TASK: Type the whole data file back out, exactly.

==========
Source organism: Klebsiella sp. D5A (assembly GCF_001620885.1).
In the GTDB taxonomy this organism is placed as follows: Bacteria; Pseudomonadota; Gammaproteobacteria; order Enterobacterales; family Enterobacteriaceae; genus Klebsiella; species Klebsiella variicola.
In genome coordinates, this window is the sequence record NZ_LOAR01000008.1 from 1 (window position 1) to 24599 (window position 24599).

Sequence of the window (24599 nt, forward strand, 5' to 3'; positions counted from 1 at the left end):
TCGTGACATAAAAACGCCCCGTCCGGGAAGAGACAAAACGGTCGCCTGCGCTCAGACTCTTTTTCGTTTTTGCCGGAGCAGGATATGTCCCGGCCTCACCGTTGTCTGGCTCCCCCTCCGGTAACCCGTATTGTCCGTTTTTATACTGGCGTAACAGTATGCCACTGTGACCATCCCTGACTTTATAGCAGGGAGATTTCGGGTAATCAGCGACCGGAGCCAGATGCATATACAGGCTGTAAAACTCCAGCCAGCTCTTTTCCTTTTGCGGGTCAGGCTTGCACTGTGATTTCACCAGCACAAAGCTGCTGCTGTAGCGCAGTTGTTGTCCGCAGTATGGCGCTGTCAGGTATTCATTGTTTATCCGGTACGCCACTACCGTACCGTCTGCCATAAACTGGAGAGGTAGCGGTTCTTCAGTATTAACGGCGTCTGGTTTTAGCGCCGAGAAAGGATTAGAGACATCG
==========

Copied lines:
Source organism: Klebsiella sp. D5A (assembly GCF_001620885.1).
In the GTDB taxonomy this organism is placed as follows: Bacteria; Pseudomonadota; Gammaproteobacteria; order Enterobacterales; family Enterobacteriaceae; genus Klebsiella; species Klebsiella variicola.
In genome coordinates, this window is the sequence record NZ_LOAR01000008.1 from 1 (window position 1) to 24599 (window position 24599).

Sequence of the window (24599 nt, forward strand, 5' to 3'; positions counted from 1 at the left end):
TCGTGACATAAAAACGCCCCGTCCGGGAAGAGACAAAACGGTCGCCTGCGCTCAGACTCTTTTTCGTTTTTGCCGGAGCAGGATATGTCCCGGCCTCACCGTTGTCTGGCTCCCCCTCCGGTAACCCGTATTGTCCGTTTTTATACTGGCGTAACAGTATGCCACTGTGACCATCCCTGACTTTATAGCAGGGAGATTTCGGGTAATCAGCGACCGGAGCCAGATGCATATACAGGCTGTAAAACTCCAGCCAGCTCTTTTCCTTTTGCGGGTCAGGCTTGCACTGTGATTTCACCAGCACAAAGCTGCTGCTGTAGCGCAGTTGTTGTCCGCAGTATGGCGCTGTCAGGTATTCATTGTTTATCCGGTACGCCACTACCGTACCGTCTGCCATAAACTGGAGAGGTAGCGGTTCTTCAGTATTAACGGCGTCTGGTTTTAGCGCCGAGAAAGGATTAGAGACATCG